“When it comes to photography, I always say, a good story takes us somewhere we haven’t been before.” – Hannah Reyes Morales
Judge of our 2022 Visual Storytelling Award, Hannah Reyes Morales is a Filipina photojournalist, whose exceptionally perceptive work conveys the human stories behind some of the critical issues of our time.
Born and raised in Manila, she discovered the power of visual storytelling at an early age when she happened upon some dusty copies of National Geographic and Time, that belonged to her mother. Though at the time she was too young to understand the text, the images she saw engendered a Damascene response and made her care about the world in a manner incomparable with other mediums.
From that moment, she knew that she wanted ‘to engage with the world’ and that it was the camera that would be her conduit.
“I’ve always been interested in photography, but I think I fell in love with it when I realised there could be more to it than beauty – its ability to make people think, connect, empathise, care.”
She went on to study speech communication at the University of the Philippines, Diliman, and concurrently completed an internship with the European Press photo Agency, covering daily news in her homeland. Shortly after, she received a grant from National Geographic and mentorship with renowned photojournalist Erika Larsen.
Be it photojournalism or social documentation, since the medium’s incipience, great photographers have sought to convey stories through their work. As with these eminent forbears and indeed, some of her most accomplished contemporaries (such as Larson, or judge of our 2021 Visual Storytelling award, Nichole Sobecki) Morales’ practice is firmly grounded in humanism. She seeks to convey the often complex stories of her compatriots, the marginalized, oppressed, and voiceless.
“I think for a photographer to create any meaningful impact, they should be deeply considering the people and places in front of their camera, and asking themselves why they are taking the photographs, and for what reason. I find that the photographers who create the most impact are those who constantly consider their ’subjects,’ and have taken the time to make sure their voice is part of the images they create.”
She gravitates to those who she says possess a ‘certain resilience’, individuals ‘who show how love, joy, and tenderness can exist within adversity.’ Her diverse subjects include survivors of atrocities committed by the Japanese army during the second world war; sex workers in the city of Angeles, many of whom left their rural homes, to escape the abject poverty, caused in part, by natural disasters; inmates of the notorious and intensely overcrowded, Manila City Jail (many of whom will await trial for months or even years).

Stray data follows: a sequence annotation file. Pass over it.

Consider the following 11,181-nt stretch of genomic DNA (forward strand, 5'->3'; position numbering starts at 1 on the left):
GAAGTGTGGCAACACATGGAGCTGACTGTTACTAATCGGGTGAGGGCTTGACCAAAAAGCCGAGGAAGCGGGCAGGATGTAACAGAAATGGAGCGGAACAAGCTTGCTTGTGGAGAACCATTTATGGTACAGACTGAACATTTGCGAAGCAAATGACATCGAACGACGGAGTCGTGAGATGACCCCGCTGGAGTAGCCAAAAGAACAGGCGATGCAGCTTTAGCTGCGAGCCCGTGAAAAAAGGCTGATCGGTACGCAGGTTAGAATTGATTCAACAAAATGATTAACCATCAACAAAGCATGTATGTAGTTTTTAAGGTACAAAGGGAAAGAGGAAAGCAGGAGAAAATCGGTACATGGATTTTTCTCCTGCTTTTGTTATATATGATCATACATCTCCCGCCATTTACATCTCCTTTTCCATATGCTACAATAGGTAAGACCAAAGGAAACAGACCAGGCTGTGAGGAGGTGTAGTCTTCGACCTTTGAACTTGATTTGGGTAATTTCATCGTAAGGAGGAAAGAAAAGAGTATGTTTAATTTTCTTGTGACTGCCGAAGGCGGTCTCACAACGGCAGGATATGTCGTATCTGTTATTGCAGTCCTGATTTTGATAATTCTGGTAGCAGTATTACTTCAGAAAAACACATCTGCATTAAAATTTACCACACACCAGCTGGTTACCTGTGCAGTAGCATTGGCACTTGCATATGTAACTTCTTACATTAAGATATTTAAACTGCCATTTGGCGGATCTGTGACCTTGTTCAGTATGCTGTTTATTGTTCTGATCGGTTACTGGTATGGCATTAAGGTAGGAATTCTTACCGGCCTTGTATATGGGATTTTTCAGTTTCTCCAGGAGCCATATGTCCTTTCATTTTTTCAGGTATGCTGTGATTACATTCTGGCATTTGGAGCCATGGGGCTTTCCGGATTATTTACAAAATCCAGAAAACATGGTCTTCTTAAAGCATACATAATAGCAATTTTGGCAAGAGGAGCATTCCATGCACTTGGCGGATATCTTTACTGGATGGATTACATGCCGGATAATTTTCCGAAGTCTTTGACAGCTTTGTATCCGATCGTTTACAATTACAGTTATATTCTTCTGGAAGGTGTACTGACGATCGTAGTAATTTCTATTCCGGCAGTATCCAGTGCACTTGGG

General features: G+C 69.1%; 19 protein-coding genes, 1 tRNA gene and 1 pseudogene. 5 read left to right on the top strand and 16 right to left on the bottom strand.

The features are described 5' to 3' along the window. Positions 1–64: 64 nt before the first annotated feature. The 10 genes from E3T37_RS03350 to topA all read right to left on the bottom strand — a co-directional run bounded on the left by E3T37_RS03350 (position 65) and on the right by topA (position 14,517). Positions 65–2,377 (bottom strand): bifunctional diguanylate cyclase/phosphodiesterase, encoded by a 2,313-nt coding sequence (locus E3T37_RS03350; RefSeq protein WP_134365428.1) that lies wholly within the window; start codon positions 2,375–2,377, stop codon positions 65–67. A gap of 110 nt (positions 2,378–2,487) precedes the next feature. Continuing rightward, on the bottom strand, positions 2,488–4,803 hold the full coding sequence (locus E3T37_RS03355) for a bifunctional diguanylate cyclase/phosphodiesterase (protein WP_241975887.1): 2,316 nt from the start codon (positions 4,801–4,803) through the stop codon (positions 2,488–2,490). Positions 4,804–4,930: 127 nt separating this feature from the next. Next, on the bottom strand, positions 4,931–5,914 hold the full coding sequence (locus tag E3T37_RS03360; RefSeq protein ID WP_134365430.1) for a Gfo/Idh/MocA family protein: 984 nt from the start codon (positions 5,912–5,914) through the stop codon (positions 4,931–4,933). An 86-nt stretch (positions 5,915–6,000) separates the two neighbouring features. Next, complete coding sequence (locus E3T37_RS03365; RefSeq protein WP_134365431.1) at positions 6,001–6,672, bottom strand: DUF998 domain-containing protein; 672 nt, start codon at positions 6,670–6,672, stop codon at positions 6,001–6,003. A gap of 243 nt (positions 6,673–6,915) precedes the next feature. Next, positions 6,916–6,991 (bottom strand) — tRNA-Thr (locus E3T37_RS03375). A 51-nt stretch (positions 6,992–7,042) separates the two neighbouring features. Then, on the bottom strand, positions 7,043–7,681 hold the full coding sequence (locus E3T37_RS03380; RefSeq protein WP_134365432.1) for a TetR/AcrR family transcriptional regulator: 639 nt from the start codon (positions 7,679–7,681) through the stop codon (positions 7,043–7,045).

Blending candid shots, with portraiture, landscapes, and subtle minutiae, she creates honest and intimate work that is simultaneously visceral and tender.
Her practice offers a nuanced, and often revelatory perspective to her homeland, untinctured from the preconceptions that can sometimes inform the work of outsider photojournalists and thus further cement pervasive narratives. Yet even when working internationally she retains the same veracity and percipience.
One of her own, favourite projects, (she describes the process of making it as ‘quite magical’) portrays the nomadic Altai Kazakh people who reside deep in the asperous peaks of western Mongolia, and specifically, their love for the ancient craft of eagle-hunting. It displays the same rare attributes that define her other works and testifies to her prodigious perceptivity and talent.
“What are the biggest challenges I’ve faced in my career so far? – I guess learning to trust my own voice, and learning to trust that I can photograph what I think is interesting, or what I think is important. It took a while for me to affirm myself instead of trying to emulate a gaze that wasn’t mine.”
Over the course of her still relatively burgeoning career, her work has been published in such renowned publications and platforms as The Washington Post, The New York Times, National Geographic, and Al Jazeera, to name but a few. She has received a host of awards and accolades, including, the 2016 SOPA award for excellence in digital reporting (for her work in the Outlaw Ocean series for The New York Times) and the ICP 2020 Infinity Award for Documentary Practice and Visual Journalism. She is currently part of World Press Photo’s 6X6 Program and was recently selected by the Nobel Peace Prize to present an exhibition on the work of 2021 laureate, Philippine journalist, Maria Ressa.
Morales’ work stands as a paragon of photography’s communicative power; its ability to move, inspire, and ultimately, affect change. She is, therefore, a befitting juror for our annual Visual Storytelling Award, wherein we hope to identify some of the most eloquent photographic authors of today.
“I’m hoping to see images that are surprising, to learn about committed photographers, and to see differently through the eyes of others.”
All images © Hannah Reyes Morales